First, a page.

A guest post by Monica Dickie from the Griffith City Library.
The aim of the Twilight Youth Market was to give young people who may not have the resources, money, equipment or confidence to attend local markets the opportunity to start their own small business. The Library provided a free ‘retail space’ to enable our youth to develop entrepreneurial and customer service skills, build confidence and gain retail experience within their very own business.
Griffith City Library had previously operated a Y-shop within the Library and were fortunate to have 8 contacts as a result. Many of the Y-shop store holders were happy to participate in the Twilight Market which gave staff a strong starting platform. Existing stall holders were urged to encourage friends, family members or any one they could think of to register a stall which was a very successful way to build our base.
We approached our local FM radio station, 99.7 Star FM and they were immediately interested in the concept and were an asset in promoting the event. We also target our Facebook page and utilised local print media. Our Facebook campaign ‘Meet the Marketeers’ featured a new stall holder every day on our cover photo and profile picture which was a huge success and bumped our Facebook ‘likes’ up by 60 likes in 4 days! This created a lot of interest and I believe was a major force behind the success of the event.
Our goal was to sign up 15 stall holders (ideally we wanted that number to be 20) and we spent a lot of time visiting schools, emailing contacts and youth agencies. I found that word of mouth played quite a big part in gauging/ sourcing extra stall holders. Schools responded wonderfully and added our flyers in their newsletters, which were then sent home to hundreds of families in the area. Originally we put the call out for ages between 12-25 to coincide with the National Youth Week recommendations but we decided to open it up as we had interest from as people as young as 9 years through to 27 years. And by the way, we reached 20 stall holders!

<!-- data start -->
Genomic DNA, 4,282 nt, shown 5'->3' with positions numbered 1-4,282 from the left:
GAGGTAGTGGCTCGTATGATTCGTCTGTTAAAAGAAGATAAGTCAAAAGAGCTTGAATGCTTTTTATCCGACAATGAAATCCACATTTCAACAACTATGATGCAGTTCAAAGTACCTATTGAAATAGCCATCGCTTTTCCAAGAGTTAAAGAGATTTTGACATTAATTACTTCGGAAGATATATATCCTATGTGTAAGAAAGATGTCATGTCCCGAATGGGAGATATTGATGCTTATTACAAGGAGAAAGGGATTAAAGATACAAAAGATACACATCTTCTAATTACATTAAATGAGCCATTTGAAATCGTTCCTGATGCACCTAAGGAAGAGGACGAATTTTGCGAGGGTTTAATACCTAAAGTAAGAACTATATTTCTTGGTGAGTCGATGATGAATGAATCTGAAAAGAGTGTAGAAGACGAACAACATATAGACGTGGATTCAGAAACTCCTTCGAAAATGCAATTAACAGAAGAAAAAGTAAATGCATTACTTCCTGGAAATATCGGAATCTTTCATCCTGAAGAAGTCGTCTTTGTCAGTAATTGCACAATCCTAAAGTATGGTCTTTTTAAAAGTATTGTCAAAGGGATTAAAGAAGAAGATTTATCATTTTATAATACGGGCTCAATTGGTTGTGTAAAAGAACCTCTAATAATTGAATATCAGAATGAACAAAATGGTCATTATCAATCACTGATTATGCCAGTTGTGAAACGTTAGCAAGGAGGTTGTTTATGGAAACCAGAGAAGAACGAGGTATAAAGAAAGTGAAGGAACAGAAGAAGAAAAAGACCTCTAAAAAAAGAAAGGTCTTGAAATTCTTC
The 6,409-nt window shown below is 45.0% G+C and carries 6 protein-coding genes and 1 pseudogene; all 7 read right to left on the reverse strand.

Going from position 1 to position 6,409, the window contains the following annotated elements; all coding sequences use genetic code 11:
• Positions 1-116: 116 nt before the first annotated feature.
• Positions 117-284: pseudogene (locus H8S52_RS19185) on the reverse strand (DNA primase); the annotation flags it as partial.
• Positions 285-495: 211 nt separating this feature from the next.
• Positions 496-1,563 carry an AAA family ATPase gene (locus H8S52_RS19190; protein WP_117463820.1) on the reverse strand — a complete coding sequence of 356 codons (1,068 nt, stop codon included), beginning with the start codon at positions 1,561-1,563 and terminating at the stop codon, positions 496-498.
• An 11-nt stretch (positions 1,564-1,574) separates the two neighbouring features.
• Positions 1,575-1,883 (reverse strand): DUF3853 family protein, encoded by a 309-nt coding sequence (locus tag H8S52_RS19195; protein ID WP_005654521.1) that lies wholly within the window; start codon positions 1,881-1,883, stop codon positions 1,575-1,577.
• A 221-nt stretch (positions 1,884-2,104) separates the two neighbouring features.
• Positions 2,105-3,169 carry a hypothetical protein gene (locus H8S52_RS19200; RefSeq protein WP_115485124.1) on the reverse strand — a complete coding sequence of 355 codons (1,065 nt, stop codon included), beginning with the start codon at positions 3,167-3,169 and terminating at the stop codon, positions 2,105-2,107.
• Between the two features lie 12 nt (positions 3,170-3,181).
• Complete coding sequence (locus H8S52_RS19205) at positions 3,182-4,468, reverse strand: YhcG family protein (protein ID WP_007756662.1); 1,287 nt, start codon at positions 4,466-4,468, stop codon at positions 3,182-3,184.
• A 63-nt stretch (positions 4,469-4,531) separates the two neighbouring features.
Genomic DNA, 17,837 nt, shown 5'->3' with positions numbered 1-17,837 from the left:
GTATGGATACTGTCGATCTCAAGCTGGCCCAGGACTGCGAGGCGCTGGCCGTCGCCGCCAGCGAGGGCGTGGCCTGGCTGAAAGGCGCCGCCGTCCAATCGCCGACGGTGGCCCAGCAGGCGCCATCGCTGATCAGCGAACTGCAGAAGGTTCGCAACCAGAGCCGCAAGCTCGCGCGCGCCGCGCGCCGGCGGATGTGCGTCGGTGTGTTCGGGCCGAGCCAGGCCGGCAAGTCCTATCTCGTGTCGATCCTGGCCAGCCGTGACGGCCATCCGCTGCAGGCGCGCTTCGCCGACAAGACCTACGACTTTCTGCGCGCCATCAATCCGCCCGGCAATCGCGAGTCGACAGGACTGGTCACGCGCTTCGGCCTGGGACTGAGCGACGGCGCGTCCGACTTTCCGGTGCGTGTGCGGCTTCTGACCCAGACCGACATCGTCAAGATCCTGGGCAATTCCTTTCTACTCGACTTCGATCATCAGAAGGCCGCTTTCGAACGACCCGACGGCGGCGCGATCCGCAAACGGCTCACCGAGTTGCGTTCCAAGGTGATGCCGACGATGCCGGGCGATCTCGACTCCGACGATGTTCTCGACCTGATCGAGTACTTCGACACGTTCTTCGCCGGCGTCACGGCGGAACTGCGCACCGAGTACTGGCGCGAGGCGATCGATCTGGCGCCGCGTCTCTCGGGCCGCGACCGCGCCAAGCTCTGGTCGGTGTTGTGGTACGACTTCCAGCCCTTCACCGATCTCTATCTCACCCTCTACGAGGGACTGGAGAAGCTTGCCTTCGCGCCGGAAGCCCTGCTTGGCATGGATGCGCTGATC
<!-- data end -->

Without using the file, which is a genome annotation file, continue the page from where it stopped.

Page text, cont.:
Local youth service providers were contacted and we were very lucky to have The Blackdog Institute and our newly opening Headspace participate with information stalls. To add an extra buzz to the evening I went in search of someone to cook a BBQ and once again was very happy to stumble upon our local Rotaract Club who were more than happy to provide the sausage sizzle.
The market was held outside the Library to attract more interest from passing traffic, and was held between 4:30pm-6:30pm to catch people after work as we are situated in Griffith’s Main Street. The Library provided tables and chairs and the stall holders brought along everything they needed. We had reserved parking for the stall holders to unload and load their goods as some items were quite heavy! Finally we set up fairy lights through our beautiful plain trees which line our main street - the icing on the cake!
So our stall holders (aged from 9-27 years) provided works consisting of:
- Watercolour paintings and foil cards
- Handmade macramé wall hangings
- Paper craft art
- Henna body art
- Handmade sterling silver jewellery
- Specialty balloons
- Younique makeup
- Tarot readings
- Paper flowers frames and unframed
- Recycled soy wax candles
- Welded metal sculptures (9 year old)
- Visual art
- Handcrafted cements pots with succulent plants
- African and Italian photography
- Upcycled clothing
- Biscuits and cakes
- Information stalls
- Sausage sizzle
The stall holders were extremely happy with the amount of foot traffic and all sold items - our youngest stall holder Ryan sold out and had to take orders!
We would have loved to have had a guitarist/busker but couldn’t source anyone who had the confidence. However since the market has passed, I have received a number of names of people willing to participate, as well as new interested stall holders. Sometimes all you need to do is break the ice and the flow on effects can be marvellous!
We had overwhelming positive response from stall holders as well from the public, with many people asking if it will become a regular event or when the next one will be held.
All of this of course is not possible without the assistance from our local Council including planning and works departments, roads, environmental health officer and parks and gardens crew as well as loads of paper work risk-assessment, inductions etc to ensure a safe and risk free event.
Positive feedback from our stall holders
“I thought it was a great success! Just a great idea to allow young people to showcase their works without worrying about insurance and rental costs. There were stacks of people walking up and down the markets, having fun. Everyone seemed to have customers looking and buying at all stalls.”
“Location was much better than inside the library - I think it was perfect! It caught people’s attention.”